The intuitive nature of logic is extremely important when support personnel are attempting to understand, diagnose, fix, and re-enable a production process. To most people, negative logic circuits with inverted conditions are not as intuitive as parallel logic circuits. So when should manufacturers allow designers to use negative logic? Some manufacturers recognize how negative logic enables support personnel to examine circuit conditions and get to root cause problems quicker. Many manufacturers tie the use of negative and positive logic to how designers apply logic. If an application is enabling a production process, most manufacturers do not allow the use of negative logic. If an application is only diagnosing problems or sending information to a system application, manufacturers often allow its use.

Designers use a direct substitution technique as a way to minimize the number of control circuits needed to enable a signal. Direct substitution allows designers to replace a normally opened contact condition found on one circuit with all the circuit conditions used to enable that signal. Figure 6 shows a direct substitution example. Even though the combined circuit remains intuitive, it does not mean manufacturers should always allow designers to use this technique. There are many cases where this type of substitution only causes designs to replicate conditions multiple times to many different circuits. This situation just sets up opportunities to confuse support personnel when they need to make changes and fail to update all instances. Failing to update all instances causes machines to behave incorrectly, resulting in more lost production.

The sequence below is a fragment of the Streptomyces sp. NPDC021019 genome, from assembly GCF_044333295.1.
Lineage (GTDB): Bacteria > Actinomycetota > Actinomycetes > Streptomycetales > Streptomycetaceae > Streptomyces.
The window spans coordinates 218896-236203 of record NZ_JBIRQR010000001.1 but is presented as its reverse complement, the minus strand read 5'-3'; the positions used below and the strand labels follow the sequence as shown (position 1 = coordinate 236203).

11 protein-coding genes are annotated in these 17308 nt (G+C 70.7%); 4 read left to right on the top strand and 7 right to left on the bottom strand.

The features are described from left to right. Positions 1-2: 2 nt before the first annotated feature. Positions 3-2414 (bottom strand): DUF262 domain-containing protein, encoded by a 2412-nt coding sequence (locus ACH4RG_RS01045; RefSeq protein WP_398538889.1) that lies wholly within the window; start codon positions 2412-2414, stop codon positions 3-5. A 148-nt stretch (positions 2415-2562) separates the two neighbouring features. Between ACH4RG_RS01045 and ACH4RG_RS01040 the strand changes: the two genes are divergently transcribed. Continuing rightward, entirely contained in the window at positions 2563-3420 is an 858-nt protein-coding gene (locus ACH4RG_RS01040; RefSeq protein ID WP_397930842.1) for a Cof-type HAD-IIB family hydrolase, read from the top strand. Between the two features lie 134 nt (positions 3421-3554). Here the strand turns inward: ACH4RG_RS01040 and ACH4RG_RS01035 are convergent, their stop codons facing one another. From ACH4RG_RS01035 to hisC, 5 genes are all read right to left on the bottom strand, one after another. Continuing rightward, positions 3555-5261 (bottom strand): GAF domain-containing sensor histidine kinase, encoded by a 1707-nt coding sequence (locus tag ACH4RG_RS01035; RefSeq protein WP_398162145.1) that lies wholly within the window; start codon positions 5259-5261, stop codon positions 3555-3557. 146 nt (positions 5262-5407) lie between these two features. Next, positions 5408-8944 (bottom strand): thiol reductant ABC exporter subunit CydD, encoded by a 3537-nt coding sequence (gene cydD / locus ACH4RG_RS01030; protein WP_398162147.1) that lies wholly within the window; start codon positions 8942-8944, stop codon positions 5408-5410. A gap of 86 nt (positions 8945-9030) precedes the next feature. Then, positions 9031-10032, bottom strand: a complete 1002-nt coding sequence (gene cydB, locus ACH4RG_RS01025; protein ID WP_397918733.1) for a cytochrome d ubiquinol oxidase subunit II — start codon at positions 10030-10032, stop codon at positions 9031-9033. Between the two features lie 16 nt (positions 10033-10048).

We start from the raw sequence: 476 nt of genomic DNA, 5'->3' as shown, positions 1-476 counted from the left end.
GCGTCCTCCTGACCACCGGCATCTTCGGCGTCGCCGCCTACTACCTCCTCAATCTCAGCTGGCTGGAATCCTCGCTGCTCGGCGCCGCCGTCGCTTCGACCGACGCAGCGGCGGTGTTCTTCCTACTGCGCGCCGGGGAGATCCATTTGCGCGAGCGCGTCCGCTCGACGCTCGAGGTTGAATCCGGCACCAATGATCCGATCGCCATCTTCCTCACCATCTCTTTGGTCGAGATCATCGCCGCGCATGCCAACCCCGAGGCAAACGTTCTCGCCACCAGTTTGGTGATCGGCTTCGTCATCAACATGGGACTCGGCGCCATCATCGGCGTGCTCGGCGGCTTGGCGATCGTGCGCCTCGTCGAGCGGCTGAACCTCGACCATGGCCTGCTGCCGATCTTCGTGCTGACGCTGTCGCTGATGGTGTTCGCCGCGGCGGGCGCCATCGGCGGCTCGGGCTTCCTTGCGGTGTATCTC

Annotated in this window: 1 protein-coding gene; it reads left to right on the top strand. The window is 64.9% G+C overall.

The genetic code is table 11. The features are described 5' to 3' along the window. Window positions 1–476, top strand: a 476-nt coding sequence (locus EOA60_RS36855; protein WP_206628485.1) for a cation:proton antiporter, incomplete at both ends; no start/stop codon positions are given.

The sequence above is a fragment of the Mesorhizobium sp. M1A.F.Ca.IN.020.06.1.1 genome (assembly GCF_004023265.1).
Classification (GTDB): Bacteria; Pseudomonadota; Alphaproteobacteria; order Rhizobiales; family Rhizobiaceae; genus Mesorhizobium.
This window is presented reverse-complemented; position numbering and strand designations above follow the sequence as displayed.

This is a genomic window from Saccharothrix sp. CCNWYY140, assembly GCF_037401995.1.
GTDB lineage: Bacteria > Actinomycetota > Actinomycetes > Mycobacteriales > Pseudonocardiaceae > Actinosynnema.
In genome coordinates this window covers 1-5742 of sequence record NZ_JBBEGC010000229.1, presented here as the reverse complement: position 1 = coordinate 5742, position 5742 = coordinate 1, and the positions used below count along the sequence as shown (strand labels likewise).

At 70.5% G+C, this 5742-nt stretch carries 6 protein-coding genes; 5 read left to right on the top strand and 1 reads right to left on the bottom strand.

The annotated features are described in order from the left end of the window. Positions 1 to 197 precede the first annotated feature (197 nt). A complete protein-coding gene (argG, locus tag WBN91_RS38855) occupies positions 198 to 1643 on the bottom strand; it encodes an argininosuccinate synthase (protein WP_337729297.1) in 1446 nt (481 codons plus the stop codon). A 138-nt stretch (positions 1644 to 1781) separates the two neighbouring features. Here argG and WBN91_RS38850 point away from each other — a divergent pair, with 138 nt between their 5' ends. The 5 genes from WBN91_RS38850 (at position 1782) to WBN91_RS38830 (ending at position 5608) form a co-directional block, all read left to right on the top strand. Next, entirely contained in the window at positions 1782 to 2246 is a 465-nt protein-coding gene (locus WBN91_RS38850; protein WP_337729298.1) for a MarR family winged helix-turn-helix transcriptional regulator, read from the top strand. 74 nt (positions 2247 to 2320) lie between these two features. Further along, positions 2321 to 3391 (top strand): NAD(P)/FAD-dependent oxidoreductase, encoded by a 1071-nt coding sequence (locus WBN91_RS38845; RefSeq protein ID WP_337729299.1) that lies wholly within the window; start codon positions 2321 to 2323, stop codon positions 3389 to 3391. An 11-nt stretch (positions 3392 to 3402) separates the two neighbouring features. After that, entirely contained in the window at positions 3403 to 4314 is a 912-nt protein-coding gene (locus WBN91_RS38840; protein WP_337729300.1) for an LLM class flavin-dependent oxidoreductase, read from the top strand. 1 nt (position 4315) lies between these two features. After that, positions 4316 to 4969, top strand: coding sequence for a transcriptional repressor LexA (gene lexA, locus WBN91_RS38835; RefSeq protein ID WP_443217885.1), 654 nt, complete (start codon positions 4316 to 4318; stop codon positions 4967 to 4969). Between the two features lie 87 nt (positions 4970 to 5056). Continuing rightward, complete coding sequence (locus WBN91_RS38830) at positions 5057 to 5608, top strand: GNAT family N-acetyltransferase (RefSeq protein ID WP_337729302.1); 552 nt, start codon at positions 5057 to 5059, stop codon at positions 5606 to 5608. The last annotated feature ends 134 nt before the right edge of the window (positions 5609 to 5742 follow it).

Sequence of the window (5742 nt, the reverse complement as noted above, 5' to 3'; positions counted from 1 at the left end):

Designers use the inverse substitution technique as another way to minimize the number of control circuits needed to enable a signal. Inverse substitution allows designers to replace a normally closed contact condition found on one circuit with all the inverted circuit conditions used to enable that signal.

Figure 7 shows an inverse substitution example. Like direct substitution, the unregulated use of this method creates the potential to confuse support personnel. This is a result of inverse substitution creating less intuitive circuits. For example, if the substituted signal’s circuit only has serial or parallel conditions, this technique creates somewhat intuitive circuits. However, if the circuit contains both serial and parallel conditions, this technique creates unintuitive circuits. As a result, manufacturers need to provide designers with rules to govern when it is acceptable to use the inverse substitution technique.

Designers who use direct and inverse substitution techniques are also prone to use the seal-circuit substitution technique. This technique is similar to direct substitution, but the substituted conditions include a sealed condition. As a result, the sealing signal and other conditions need to change to ensure the final circuit will execute correctly.